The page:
Focus on Panama

Panama Ports pass 8m teu milestone in 2021

Photo: CCT EVERGREEN'S COLON CONTAINER TERMINAL - (003).JPEG
Panamanian ports have posted record growth and cargo volume in 2021 reaching 8.62m teu and increase of 11.5% compared to 7.73m teu the year before.

It was also the first time Panama passed the 8m teu milestone.

Various terminals registered double digit growth, the highest, 47.5%, being at Evergreen’s Colon Container Terminal (CCT) with 1.05m teu, a growth not seen in many years. Between 2002 and 2007 the terminal had experienced similar annual growth rates, CCT President Stephen Shafer said.

CCT’s higher throughput has come because of new service calls from MSC. “It started as an ad hoc situation earlier in the year, but a number of those calls have become regularly scheduled calls,” added Shaffer. “Services have made the difference.”

Bocas Fruit, a terminal specialised in banana exports saw volumes increasing by 23% to 144,520 teu at Balboa, administrated by Hutchison’s Panama Ports Company increased volumes by 19.4% to 2.33m teu.

“We have worked hard to get additional business regionally in 2021 and handle significant volumes of containers and more cars, grow our general and bulk cargo business as well as better optimise our property development,” explained Jared Zerbe, GM of Panama Ports.  “We have had a very good overall stability for the past two years, and we believe we have minimised the impacts related to the Covid-19 virus. “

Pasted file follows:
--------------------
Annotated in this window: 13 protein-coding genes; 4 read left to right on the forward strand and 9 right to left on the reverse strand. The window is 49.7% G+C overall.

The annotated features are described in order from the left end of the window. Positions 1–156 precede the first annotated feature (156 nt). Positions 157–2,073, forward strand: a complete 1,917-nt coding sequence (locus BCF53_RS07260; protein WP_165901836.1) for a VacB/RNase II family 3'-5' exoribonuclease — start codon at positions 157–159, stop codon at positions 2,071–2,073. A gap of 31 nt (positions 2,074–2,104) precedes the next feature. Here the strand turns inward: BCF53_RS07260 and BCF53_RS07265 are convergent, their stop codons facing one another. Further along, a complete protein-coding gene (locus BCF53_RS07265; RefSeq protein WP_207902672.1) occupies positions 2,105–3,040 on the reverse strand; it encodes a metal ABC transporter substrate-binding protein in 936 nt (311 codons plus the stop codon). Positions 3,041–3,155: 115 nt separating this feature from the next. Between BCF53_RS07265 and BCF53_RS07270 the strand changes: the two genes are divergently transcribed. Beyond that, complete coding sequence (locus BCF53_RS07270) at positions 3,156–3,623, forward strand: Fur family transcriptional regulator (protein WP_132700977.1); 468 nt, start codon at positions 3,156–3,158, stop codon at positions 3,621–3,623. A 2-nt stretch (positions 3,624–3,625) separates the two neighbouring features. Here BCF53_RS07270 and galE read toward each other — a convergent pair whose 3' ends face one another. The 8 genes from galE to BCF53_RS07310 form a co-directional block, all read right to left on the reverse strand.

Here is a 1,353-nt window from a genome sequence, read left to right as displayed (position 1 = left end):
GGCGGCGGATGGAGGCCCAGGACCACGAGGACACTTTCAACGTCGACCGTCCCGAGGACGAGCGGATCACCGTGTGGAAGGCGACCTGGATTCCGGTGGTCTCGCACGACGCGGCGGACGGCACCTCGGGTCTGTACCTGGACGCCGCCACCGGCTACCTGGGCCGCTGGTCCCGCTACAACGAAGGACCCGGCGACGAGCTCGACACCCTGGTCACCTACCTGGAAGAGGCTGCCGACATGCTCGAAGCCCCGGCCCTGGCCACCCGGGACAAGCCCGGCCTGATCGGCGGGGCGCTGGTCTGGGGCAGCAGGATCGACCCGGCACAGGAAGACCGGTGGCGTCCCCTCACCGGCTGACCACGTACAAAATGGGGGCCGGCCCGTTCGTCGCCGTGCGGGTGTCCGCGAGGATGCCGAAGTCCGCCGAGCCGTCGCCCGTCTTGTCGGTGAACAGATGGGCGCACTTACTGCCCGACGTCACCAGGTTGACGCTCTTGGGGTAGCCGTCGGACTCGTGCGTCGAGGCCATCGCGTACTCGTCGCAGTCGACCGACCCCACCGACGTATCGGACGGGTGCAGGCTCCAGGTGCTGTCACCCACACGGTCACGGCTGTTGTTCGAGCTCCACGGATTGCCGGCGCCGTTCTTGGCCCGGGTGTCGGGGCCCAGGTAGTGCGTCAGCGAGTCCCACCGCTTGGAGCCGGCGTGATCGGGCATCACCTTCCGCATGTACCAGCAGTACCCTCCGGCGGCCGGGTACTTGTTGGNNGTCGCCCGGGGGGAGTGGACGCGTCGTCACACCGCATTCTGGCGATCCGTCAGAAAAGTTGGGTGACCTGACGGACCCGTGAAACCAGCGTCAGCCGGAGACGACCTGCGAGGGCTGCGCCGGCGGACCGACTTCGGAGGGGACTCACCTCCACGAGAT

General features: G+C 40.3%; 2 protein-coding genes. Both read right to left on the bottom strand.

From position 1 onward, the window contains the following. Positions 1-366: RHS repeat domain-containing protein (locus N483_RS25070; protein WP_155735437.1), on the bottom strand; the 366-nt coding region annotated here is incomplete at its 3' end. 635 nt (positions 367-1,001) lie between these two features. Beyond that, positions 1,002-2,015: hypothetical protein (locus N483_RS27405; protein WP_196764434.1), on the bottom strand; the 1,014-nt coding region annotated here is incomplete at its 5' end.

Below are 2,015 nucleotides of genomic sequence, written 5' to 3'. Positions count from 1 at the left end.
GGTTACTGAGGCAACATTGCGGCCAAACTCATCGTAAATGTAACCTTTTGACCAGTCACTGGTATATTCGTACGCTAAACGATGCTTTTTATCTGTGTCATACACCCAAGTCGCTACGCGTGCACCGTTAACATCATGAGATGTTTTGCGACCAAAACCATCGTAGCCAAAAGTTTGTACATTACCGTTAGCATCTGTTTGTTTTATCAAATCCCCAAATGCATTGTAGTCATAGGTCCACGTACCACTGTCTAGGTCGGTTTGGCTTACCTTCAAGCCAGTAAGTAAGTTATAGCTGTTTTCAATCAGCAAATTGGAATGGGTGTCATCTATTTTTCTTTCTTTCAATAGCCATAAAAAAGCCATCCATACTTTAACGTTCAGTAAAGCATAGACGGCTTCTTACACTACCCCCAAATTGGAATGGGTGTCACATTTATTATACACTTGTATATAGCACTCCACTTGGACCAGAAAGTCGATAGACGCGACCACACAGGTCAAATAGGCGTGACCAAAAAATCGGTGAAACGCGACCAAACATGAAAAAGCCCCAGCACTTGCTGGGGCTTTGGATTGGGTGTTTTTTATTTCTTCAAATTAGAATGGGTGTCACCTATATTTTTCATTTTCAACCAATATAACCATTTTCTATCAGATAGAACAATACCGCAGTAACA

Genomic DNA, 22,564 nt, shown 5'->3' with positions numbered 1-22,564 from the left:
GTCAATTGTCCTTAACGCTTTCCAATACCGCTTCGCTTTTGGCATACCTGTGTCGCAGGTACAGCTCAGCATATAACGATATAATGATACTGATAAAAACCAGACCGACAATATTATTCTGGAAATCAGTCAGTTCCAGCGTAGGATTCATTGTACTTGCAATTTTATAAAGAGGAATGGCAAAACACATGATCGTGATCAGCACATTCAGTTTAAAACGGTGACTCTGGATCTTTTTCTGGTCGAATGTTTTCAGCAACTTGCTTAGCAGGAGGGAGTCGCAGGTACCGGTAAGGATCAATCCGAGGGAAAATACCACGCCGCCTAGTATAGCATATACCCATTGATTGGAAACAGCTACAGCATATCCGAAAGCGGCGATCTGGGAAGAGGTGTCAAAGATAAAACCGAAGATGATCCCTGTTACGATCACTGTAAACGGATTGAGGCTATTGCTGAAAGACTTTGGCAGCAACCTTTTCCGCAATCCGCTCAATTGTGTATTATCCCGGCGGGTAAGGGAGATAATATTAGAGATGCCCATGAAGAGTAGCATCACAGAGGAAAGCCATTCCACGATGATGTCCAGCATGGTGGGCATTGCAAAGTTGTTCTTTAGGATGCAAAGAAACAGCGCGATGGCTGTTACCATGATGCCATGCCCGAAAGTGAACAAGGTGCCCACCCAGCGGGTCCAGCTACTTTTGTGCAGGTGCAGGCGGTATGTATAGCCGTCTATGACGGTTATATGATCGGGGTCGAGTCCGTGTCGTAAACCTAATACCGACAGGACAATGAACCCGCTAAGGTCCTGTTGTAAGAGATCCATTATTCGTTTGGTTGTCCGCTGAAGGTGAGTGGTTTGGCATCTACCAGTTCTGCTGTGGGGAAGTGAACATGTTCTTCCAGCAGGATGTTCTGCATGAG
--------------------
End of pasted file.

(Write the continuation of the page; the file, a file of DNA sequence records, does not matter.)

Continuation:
Manzanillo International Terminal (MIT)’s volumes increased by 5.6% to 2.81m teu.

“The good figures are the result of increased move count in some services, some extra-loader calls to take care of overflows and not necessarily the addition of new services. While some trade lanes’ compositions have changed, that is not the general trend,” commented MIT GM Stacy Hatfield. 

“One important factor in Panama's favour has been the un-interrupted provision of port services including stevedoring, ship husbandry and inter-modal work. Panama's support of crew changes has also assisted ship owners and operators with their vessel management.”

PSA-International Panama grew by 1.9% to 1.22m teu, almost on par with 2020. “As far as next year is concerned, outlook seems to indicate we will not be out of the bushes yet. Congestion, ‘Just in Case’ and the Union negotiations in the US West Coast are big questions marks which will have an important effect on volumes,” forecasts Alessandro Cassinelli, head of PSA-Panama.

This year has seen many changes and particularly in the supply chain and logistics, coupled with the congestion of the US ports. “Dwell time of transhipment units has spiked in the beginning of the year having a negative impact on the operations. The lack of ships has also impacted when extra calls sweeping the long staying cargo were not available,” he said.

Cristobal, on the Atlantic side administrated by Hutchison’s Panama Port Company registered a small decrease of 2.6% to 1.04m teu.

 

 

 

 

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